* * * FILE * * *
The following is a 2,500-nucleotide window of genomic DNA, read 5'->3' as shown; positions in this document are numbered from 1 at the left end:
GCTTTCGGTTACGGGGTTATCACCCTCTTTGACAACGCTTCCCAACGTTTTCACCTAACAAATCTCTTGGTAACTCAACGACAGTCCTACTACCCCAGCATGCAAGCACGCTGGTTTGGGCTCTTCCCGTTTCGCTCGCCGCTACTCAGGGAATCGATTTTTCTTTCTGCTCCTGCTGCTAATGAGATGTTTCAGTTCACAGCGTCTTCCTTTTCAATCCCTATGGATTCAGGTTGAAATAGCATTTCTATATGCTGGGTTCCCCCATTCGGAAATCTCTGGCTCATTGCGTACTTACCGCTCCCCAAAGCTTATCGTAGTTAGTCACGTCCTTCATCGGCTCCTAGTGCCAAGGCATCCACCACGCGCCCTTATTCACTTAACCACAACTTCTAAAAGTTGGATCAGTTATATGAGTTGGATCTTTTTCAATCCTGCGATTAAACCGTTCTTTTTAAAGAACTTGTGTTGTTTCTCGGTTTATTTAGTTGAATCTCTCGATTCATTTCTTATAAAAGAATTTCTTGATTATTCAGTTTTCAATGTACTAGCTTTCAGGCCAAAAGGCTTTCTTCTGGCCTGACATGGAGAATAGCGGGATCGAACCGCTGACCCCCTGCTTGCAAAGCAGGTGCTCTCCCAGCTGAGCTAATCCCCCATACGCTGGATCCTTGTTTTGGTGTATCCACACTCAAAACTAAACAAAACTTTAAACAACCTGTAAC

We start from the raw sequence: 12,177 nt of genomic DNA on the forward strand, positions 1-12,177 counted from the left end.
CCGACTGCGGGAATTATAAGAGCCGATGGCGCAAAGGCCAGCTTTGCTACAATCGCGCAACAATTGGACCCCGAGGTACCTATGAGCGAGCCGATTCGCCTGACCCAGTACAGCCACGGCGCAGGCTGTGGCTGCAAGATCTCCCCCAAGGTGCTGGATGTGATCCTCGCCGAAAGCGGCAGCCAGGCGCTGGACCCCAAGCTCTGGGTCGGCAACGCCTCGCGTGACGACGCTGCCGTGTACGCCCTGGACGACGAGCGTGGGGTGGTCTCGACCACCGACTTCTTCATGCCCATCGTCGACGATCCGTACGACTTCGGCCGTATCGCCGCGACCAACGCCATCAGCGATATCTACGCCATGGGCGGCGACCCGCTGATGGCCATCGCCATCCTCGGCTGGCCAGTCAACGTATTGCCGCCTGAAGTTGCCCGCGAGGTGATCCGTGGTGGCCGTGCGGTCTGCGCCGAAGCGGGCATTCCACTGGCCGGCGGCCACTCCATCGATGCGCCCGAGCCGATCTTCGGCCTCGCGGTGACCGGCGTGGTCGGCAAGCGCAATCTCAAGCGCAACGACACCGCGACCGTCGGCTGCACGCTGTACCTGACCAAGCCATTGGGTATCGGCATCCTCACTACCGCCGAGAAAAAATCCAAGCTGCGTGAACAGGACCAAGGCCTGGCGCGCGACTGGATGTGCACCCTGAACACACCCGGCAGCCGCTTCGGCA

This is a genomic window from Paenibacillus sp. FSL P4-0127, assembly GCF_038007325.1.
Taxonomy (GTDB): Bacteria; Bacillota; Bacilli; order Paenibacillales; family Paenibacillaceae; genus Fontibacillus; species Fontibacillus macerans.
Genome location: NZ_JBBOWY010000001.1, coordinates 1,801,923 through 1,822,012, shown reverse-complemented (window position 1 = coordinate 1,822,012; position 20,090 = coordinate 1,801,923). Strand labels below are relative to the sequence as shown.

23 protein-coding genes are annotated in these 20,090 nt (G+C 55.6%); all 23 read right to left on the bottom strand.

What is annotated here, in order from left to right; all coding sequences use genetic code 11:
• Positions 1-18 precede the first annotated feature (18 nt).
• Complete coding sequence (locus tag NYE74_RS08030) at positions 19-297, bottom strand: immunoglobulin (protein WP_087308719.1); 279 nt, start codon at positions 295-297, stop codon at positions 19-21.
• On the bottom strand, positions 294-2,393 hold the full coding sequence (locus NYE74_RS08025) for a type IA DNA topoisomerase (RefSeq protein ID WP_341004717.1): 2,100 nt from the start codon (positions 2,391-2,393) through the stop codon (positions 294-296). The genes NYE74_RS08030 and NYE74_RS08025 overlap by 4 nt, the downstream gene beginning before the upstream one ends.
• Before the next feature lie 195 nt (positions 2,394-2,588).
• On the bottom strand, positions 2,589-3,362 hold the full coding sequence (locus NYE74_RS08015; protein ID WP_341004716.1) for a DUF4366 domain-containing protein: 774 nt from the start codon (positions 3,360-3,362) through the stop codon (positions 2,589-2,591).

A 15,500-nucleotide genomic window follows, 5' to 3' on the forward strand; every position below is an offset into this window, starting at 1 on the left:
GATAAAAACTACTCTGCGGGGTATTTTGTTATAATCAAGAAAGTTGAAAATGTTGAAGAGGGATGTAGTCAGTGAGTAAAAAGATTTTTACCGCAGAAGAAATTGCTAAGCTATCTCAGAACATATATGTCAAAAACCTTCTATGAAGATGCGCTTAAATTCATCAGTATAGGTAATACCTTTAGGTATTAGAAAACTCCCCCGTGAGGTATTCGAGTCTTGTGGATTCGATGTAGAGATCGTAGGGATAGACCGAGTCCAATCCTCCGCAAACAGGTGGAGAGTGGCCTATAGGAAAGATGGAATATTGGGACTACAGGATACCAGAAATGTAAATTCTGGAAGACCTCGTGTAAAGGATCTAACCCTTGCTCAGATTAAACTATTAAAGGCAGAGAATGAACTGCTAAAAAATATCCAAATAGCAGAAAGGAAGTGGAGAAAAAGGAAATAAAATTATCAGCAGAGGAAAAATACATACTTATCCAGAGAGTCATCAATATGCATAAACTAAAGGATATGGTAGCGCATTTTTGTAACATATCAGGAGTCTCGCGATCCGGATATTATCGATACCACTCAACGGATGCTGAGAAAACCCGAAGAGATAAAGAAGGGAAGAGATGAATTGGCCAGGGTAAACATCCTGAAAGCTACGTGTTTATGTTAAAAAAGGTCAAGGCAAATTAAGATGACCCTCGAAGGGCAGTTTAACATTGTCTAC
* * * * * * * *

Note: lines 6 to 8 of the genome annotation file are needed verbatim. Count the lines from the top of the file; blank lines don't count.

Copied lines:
Taxonomy (GTDB): Bacteria; Bacillota; Bacilli; order Paenibacillales; family Paenibacillaceae; genus Fontibacillus; species Fontibacillus macerans.
Genome location: NZ_JBBOWY010000001.1, coordinates 1,801,923 through 1,822,012, shown reverse-complemented (window position 1 = coordinate 1,822,012; position 20,090 = coordinate 1,801,923). Strand labels below are relative to the sequence as shown.

23 protein-coding genes are annotated in these 20,090 nt (G+C 55.6%); all 23 read right to left on the bottom strand.